Hill Climbing in Artificial Intelligence
Hill Climbing Artificial Intelligence: Hill climbing is a variant of generate-and-test that uses feedback from test procedures to help the generator determine the direction in which to move through the search space. In the pure generate-and-test procedure, the test function responds with only yes or no. However, if the test function is augmented with a heuristic function that provides an estimate of how close the given state is to the goal state, the generation procedure can use it as shown in the following procedure I will. In many cases, this is especially useful, as computing a heuristic function can be done almost at the same time as the solution’s test is running.
Hill climbing is often used when excellent heuristic functions are available to evaluate the state, but other useful knowledge is not available. For example, suppose you are in an unfamiliar city with no map and want to go downtown. You are simply aiming for a skyscraper. The heuristic function is simply a distance between the current location and the location of the skyscraper and the desired state is where this distance is minimized.
Recall from section 2.3.4 that one way to characterize the problem is to follow the answer to the question “Is a good solution absolute or relative?” There is always an absolute solution when it is possible to recognize the target state by examining it. Making a downtown is an example of such a problem. With these problems, hill climbing can be ended each time the goal condition is reached. However, for a maximization (or minimization) problem like a travelling salesman problem, there is only a relative solution. In these problems, there is no a priori target state. In this type of problem, it is reasonable to stop hill climbing if there is no reasonable alternative condition to move.
This video from Sanjay Pathak Youtube channel
Simple Hill Climbing in AI
The easiest way to do simple Hill climbing is as follows.
Algorithm: Simple Hill Climbing
Hill Climbing Algorithm Artificial Intelligence
1. Evaluate the initial condition If that is also the target state, return it and exit.
2. Loop until a solution is found or until there are no new operators to be applied.
(A) Select and apply an operator that has not yet been applied to the current state and continue with the initial state as the current state. In the current state: it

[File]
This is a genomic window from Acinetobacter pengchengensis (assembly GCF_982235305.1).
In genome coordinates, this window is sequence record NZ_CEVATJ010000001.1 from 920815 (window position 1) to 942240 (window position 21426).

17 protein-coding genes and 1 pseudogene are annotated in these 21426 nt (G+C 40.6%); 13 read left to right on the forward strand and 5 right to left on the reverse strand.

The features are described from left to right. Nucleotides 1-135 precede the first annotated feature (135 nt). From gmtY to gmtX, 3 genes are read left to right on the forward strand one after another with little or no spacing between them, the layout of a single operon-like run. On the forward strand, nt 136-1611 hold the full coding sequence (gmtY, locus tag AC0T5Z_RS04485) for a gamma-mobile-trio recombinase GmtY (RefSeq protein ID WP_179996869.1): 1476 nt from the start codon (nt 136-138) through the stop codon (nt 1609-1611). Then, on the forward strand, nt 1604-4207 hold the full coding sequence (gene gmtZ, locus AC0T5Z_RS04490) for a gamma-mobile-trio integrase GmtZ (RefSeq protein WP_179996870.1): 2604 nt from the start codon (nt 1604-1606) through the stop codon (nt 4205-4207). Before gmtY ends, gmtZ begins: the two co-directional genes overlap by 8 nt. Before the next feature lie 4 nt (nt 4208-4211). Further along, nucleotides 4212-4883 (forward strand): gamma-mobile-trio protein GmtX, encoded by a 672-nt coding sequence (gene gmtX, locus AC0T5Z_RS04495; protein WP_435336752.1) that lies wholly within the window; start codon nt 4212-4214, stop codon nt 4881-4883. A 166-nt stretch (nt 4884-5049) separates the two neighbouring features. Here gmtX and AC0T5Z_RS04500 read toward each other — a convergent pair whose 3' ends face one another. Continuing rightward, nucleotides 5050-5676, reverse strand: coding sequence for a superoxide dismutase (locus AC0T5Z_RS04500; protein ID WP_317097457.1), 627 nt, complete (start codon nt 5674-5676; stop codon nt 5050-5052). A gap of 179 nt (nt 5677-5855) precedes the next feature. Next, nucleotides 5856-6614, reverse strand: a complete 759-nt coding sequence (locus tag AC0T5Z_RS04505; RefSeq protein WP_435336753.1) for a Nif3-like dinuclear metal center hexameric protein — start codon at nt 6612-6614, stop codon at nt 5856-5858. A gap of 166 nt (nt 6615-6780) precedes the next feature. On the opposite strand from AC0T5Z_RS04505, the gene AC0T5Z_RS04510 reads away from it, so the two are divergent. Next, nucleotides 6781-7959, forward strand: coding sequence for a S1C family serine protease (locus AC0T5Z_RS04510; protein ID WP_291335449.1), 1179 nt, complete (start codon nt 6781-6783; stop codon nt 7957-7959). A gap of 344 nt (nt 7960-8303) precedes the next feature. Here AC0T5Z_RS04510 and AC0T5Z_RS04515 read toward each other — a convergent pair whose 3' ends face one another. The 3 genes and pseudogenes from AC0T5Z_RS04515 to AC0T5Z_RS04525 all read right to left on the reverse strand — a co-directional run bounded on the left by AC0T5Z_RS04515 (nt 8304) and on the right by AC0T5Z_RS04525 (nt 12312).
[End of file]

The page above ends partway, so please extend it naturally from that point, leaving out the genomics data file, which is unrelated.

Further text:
(b) evaluates the new state to create a new state
- If it is in a goal state, return it and exit.
- If it is not the target state but it is better than the current state, we will make it the current state.
- If it is not better than the current state, continue the loop.
The main difference between this algorithm and the algorithms provided and generate-and-test is to use an evaluation function as a way to inject task-specific knowledge into the control process. Using this knowledge and other methods described in the remainder of this chapter as heuristic search methods are to use such knowledge and is a way to solve problems that can not be resolved in other ways.
In this algorithm, I asked a relatively ambiguous question “Is a state newer than another state?” In order for the algorithm to work, an accurate definition of hetter should be provided. In some cases, this is a high value of the heuristic function. It is not a problem as long as a specific mountaineering program is consistent with its interpretation to others. Let’s go back to the four coloured block puzzle to solve the problem, to see how mountaineering works. First, we need to define a heuristic function that shows how much a particular configuration will be a solution. One such function is simply the sum of four aspects. The puzzle solution will have a value of 16. Next, you need to define a set of rules that describe how to convert one configuration to another. In fact, one rule is enough. It simply chooses a block and rotates it 90 degrees in any direction. This provided definitions can be done randomly or with the help of the last section. You can start climbing it now. Select a block and rotate it to create a new state. If we are getting better we will protect it otherwise return to the previous state and try another perturbation.
Notice that during this algorithm, we’ve asked the relatively vague question, “Is one state hetter than another?” For the algorithm to work, an exact definition of hetter should be provided. In some cases, it means that a better value of the heuristic function. In others, t means that lower value. It doesn’t matter that, as long as a particular hill-climbing program is consistent in its interpretation.
To see however hill climbing works, let’s come back to the puzzle of the four coloured blocks to solve the problem, we tend to 1st must define a heuristic function that describes however shut a specific configuration is to be an answer. One such function is just the sum of the number of various colours on each of the four sides. a solution to the puzzle can have a value of sixteen. Next, we want to outline a set of rules that describe ways that of transforming one configuration into another. Actually, one rule can suffice. It says simply pick a block and rotate it ninety degrees in any direction. Having provided these definitions, the next step is to get a beginning configuration. this could either be done at random or with the aid of the heuristic function described within the last section. currently, hill climbing will begin. we tend to generate a new state by selecting a block and rotating it. If the resulting state is best, then we tend to keep it. If not, we tend to come to the previous state and take a look at a distinct perturbation.
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